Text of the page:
Thought-leadership campaigns can sometimes appear to have a deceptively simple recipe: Mix one part KOL with a strong overarching narrative and serve piping hot, through multiple distribution channels. But in the life science industry, to be effective, all ingredients must be well strategized and executed. Importantly, choosing how you distribute your brand’s industry-elevating ideas can mean the difference between a campaign that falls flat and one that ripples through all of your core audiences.
Not only does this require knowledge of the potential channels, but it also requires an integrated execution strategy. When do specific content pieces go out? How do you cross-promote on different platforms? Where can content be repurposed and be made more accessible for your audience?
We’re glad you asked.
Here are 14 solid distribution channels that should go into your integrated, thought-leadership campaign recipe, some of their defining characteristics, and opportunities for repurposing or cross-promotion. And if you haven’t considered these for your more traditional marketing strategy, well, the new year is just around the corner. What better time to start!
While Twitter is prone to a lot of meaningless noise, the B2B life science industry and thought leaders in this space are a welcome exception. In the past few years, Twitter has become a popular avenue for free thought and healthy discourse from a sophisticated, scientific audience. It can also be a free-wheeling place to share insights and ideas in a whimsical way. To get the most out of Twitter for your thought leadership, follow best practices and engage, through likes, retweets, and direct messages, with other industry leaders, followers, and your audience. Doing so builds trust and a way to amplify your narrative, organically. And don’t forget hashtags. Depending on what you’re doing on Twitter, you may want to include #scicomm, #sciart, #phdchat, #AcademicTwitter.
Author and researcher, David Sinclair, who studies the biology of aging is a good example. He’s an engaging tweeter and weighs in on the latest research, whether it comes out of his lab or not. This sends a clear message that he’s invested in the advancement of the field as a whole, not just promoting his own work. For more inspiration takes cues from Bruce Booth, Vinay Prasad, and CG Life (worth a shot).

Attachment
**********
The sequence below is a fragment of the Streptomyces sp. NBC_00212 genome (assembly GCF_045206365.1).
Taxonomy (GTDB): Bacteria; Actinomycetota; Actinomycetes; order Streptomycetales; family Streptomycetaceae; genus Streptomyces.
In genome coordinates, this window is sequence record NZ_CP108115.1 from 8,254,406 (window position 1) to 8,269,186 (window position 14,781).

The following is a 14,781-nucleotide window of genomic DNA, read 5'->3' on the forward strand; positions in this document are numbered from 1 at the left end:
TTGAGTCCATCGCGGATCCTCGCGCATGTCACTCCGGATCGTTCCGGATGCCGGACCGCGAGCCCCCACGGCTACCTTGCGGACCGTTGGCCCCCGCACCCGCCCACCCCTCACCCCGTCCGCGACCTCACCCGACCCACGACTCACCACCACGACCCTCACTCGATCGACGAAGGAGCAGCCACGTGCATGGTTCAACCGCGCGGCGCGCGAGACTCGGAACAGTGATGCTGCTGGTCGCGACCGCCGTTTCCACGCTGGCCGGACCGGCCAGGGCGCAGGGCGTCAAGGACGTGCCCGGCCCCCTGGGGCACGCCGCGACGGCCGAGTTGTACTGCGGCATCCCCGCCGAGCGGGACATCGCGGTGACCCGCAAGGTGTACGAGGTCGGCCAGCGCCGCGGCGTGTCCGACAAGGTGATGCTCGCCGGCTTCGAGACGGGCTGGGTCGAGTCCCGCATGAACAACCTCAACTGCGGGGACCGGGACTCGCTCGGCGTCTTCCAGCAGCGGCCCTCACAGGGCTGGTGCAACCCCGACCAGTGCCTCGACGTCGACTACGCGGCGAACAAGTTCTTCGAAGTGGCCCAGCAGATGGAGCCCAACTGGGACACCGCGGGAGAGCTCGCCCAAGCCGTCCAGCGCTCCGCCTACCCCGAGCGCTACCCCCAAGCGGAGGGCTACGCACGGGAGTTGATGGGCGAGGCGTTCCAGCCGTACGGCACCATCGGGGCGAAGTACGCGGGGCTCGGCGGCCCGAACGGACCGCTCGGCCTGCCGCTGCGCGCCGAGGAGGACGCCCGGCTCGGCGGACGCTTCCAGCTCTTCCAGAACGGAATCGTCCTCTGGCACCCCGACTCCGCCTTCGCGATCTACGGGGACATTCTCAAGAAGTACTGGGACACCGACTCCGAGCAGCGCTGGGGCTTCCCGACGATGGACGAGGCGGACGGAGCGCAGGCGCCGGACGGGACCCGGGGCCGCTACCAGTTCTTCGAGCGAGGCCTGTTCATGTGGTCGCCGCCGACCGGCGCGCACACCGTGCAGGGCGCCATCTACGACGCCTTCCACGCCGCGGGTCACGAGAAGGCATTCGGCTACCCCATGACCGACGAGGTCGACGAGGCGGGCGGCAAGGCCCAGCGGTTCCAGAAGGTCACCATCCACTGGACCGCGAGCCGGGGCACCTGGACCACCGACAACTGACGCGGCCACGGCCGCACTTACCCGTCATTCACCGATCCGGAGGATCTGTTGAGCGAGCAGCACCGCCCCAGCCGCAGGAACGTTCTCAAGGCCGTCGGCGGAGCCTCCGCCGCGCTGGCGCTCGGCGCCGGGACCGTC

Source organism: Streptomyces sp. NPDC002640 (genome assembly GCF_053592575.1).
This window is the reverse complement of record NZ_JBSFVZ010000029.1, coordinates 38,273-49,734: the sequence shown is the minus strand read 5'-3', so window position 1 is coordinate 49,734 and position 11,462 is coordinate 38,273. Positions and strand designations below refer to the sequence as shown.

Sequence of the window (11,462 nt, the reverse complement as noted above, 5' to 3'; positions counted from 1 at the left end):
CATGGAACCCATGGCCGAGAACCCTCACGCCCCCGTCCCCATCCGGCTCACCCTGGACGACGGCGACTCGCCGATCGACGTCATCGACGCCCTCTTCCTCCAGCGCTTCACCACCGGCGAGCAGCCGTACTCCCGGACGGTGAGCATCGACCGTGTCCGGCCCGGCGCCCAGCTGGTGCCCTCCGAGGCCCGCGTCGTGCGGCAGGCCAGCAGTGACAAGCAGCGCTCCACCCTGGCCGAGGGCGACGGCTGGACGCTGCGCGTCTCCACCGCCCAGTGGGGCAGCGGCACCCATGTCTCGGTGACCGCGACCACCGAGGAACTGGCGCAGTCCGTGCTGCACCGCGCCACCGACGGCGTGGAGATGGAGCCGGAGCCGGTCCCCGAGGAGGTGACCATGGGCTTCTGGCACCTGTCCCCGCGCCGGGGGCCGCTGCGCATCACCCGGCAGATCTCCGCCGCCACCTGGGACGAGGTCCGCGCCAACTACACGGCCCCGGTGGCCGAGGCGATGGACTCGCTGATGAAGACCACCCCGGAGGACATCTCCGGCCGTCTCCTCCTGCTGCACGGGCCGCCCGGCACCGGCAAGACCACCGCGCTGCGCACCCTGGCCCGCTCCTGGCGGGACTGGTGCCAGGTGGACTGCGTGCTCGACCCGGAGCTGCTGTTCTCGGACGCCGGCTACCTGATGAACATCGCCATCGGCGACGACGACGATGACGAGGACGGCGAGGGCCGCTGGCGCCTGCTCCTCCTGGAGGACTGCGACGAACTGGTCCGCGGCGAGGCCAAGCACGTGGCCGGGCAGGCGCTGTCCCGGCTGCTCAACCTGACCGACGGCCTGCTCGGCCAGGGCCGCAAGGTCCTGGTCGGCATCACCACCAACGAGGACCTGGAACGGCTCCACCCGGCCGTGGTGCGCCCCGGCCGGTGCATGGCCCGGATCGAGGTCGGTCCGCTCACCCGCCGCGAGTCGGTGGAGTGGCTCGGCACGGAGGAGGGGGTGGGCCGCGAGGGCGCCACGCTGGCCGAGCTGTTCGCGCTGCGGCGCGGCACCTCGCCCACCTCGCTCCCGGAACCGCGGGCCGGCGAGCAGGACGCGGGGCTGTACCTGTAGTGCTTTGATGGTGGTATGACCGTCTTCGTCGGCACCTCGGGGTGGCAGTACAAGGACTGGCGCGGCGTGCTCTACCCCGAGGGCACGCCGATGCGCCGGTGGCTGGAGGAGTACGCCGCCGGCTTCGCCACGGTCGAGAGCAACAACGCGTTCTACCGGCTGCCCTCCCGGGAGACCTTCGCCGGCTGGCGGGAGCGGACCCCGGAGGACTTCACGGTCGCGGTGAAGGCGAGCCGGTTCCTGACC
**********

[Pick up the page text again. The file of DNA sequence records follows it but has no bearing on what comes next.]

This is likely one of the most popular platforms for B2B life science professionals and one that is natural for a thought-leadership campaign. Your thought leaders can distribute short-form content, long-form posts, links to articles, and video from seminars or webinars to connections and followers. LinkedIn also has company pages and groups where people in the same industry or with similar goals can get together and share content, ideas, etc.
Author and physician-scientist, Eric Topol, MD has done an incredible job of not only promoting his own vision for personalized medicine but also engaging with other followers and thought leaders through likes and comments. As with Twitter, there are some well-established best practices, but the name of the game is engagement! Hashtags are your friend here as well and you can even follow industry-specific hashtags, like #biotech, to stay on top of trending articles or news.
SlideShare offers a way to share visually-engaging slide decks and is an often forgotten, yet powerful, channel for thought leadership. With over 70 million unique visitors per day and the ability to share slide decks through LinkedIn or embed them on other websites, there is a ton of cross-promotion and amplification that can happen. There’s also an added SEO bonus by posting on SlideShare: The platform transcribes all the text in your slide decks, making it accessible by search engines. The success of SlideShare has led to several other platforms that have an updated look and feel and may be another potential avenue for distributing thought-leadership content.